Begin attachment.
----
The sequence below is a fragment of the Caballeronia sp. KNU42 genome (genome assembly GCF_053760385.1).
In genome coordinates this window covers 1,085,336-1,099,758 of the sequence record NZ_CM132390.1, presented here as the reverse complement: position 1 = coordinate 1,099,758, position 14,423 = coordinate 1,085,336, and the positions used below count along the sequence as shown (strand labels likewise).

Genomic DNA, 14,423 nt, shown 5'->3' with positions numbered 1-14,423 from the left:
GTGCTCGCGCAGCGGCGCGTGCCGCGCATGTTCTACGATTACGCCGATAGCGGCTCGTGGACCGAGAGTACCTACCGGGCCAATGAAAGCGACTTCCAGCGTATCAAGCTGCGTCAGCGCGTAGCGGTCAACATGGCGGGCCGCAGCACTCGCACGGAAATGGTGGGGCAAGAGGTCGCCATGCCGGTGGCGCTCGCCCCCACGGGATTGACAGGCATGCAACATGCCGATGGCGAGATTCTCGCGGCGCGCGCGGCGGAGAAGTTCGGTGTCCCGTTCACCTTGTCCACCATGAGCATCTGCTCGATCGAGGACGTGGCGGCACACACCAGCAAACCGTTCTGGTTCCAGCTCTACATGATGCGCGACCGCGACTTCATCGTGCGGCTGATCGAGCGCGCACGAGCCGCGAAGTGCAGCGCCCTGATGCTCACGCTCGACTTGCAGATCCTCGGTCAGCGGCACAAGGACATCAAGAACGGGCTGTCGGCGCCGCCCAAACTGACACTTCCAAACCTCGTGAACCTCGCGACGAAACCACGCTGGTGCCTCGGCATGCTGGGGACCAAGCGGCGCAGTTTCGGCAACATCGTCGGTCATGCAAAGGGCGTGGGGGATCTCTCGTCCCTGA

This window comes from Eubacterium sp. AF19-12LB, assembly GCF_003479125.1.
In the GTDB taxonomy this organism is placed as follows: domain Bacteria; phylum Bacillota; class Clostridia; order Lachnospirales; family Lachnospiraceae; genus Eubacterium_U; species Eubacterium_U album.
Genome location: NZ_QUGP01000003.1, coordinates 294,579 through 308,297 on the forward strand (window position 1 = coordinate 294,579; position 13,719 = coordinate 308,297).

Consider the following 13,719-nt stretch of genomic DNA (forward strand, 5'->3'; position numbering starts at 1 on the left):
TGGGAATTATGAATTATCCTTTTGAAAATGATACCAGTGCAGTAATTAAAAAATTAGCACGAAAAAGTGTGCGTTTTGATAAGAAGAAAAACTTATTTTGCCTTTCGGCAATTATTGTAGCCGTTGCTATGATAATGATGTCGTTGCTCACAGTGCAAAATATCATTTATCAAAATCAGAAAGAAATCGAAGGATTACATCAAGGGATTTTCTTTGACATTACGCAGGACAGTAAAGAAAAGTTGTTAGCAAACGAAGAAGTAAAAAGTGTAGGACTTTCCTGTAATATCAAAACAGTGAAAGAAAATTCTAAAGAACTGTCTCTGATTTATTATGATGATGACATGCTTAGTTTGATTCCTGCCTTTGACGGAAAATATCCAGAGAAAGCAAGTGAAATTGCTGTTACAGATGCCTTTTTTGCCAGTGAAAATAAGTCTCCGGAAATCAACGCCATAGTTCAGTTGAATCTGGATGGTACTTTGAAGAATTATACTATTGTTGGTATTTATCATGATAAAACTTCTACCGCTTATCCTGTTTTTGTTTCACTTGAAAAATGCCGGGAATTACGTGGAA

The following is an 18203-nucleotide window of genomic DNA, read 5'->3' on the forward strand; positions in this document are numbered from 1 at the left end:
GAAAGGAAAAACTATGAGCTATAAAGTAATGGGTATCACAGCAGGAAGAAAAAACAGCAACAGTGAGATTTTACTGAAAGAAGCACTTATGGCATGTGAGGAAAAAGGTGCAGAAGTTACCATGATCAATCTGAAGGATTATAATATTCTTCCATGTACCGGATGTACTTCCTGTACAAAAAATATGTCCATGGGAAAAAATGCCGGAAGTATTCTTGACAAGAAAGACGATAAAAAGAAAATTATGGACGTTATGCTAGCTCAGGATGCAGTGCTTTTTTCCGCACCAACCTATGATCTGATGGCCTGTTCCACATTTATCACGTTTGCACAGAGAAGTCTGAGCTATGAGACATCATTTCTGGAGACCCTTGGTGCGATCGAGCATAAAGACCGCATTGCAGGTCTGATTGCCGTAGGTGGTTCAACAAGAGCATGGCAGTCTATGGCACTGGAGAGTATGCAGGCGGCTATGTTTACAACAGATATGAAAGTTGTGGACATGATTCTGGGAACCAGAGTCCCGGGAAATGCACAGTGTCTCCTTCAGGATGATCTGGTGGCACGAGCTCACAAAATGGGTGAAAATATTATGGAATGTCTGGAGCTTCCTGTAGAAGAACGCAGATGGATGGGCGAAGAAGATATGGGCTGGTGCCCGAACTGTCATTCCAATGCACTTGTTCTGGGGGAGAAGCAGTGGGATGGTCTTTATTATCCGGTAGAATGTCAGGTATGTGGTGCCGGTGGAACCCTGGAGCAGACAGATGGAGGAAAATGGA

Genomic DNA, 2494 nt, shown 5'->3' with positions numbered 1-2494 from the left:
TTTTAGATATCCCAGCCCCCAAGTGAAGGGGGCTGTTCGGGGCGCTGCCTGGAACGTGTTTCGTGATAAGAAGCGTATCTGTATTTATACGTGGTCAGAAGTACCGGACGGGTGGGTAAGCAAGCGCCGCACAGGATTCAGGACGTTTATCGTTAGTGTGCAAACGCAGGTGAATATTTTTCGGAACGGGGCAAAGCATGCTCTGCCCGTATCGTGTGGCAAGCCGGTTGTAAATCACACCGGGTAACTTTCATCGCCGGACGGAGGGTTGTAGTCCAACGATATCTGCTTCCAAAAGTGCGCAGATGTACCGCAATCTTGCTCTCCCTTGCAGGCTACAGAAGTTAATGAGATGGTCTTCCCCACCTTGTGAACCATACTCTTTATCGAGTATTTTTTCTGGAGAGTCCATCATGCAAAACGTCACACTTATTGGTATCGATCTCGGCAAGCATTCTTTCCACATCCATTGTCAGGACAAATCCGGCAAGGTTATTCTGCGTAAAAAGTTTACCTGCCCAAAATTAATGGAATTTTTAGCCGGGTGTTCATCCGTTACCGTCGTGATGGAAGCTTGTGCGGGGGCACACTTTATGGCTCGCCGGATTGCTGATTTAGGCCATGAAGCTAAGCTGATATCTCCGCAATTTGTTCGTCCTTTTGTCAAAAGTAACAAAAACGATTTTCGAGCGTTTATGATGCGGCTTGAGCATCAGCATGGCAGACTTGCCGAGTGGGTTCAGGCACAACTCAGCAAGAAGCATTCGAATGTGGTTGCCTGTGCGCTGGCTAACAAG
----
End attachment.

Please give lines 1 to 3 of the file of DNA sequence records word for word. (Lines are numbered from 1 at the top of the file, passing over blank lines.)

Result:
The sequence below is a fragment of the Caballeronia sp. KNU42 genome (genome assembly GCF_053760385.1).
In genome coordinates this window covers 1,085,336-1,099,758 of the sequence record NZ_CM132390.1, presented here as the reverse complement: position 1 = coordinate 1,099,758, position 14,423 = coordinate 1,085,336, and the positions used below count along the sequence as shown (strand labels likewise).

Genomic DNA, 14,423 nt, shown 5'->3' with positions numbered 1-14,423 from the left: